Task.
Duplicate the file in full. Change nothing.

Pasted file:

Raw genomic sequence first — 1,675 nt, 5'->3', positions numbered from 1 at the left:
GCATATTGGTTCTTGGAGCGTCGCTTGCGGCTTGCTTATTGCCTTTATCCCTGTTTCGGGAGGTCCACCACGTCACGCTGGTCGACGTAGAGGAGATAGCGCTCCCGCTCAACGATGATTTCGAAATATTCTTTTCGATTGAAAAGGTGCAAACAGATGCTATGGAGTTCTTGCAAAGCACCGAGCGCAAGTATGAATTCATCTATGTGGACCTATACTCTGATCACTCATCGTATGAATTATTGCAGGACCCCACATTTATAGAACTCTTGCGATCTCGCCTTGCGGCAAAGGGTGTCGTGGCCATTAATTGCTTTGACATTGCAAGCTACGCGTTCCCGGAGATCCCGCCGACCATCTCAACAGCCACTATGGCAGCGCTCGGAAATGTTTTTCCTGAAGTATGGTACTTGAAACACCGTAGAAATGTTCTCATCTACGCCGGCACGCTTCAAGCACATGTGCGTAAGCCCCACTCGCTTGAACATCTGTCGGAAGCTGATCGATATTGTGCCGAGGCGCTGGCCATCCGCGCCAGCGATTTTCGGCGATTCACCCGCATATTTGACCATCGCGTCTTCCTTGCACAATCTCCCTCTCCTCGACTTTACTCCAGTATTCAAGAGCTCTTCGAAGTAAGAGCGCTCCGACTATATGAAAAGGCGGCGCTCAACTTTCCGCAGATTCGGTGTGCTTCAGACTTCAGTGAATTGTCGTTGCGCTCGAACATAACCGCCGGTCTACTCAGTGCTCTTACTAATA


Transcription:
Raw genomic sequence first — 1,675 nt, 5'->3', positions numbered from 1 at the left:
GCATATTGGTTCTTGGAGCGTCGCTTGCGGCTTGCTTATTGCCTTTATCCCTGTTTCGGGAGGTCCACCACGTCACGCTGGTCGACGTAGAGGAGATAGCGCTCCCGCTCAACGATGATTTCGAAATATTCTTTTCGATTGAAAAGGTGCAAACAGATGCTATGGAGTTCTTGCAAAGCACCGAGCGCAAGTATGAATTCATCTATGTGGACCTATACTCTGATCACTCATCGTATGAATTATTGCAGGACCCCACATTTATAGAACTCTTGCGATCTCGCCTTGCGGCAAAGGGTGTCGTGGCCATTAATTGCTTTGACATTGCAAGCTACGCGTTCCCGGAGATCCCGCCGACCATCTCAACAGCCACTATGGCAGCGCTCGGAAATGTTTTTCCTGAAGTATGGTACTTGAAACACCGTAGAAATGTTCTCATCTACGCCGGCACGCTTCAAGCACATGTGCGTAAGCCCCACTCGCTTGAACATCTGTCGGAAGCTGATCGATATTGTGCCGAGGCGCTGGCCATCCGCGCCAGCGATTTTCGGCGATTCACCCGCATATTTGACCATCGCGTCTTCCTTGCACAATCTCCCTCTCCTCGACTTTACTCCAGTATTCAAGAGCTCTTCGAAGTAAGAGCGCTCCGACTATATGAAAAGGCGGCGCTCAACTTTCCGCAGATTCGGTGTGCTTCAGACTTCAGTGAATTGTCGTTGCGCTCGAACATAACCGCCGGTCTACTCAGTGCTCTTACTAATA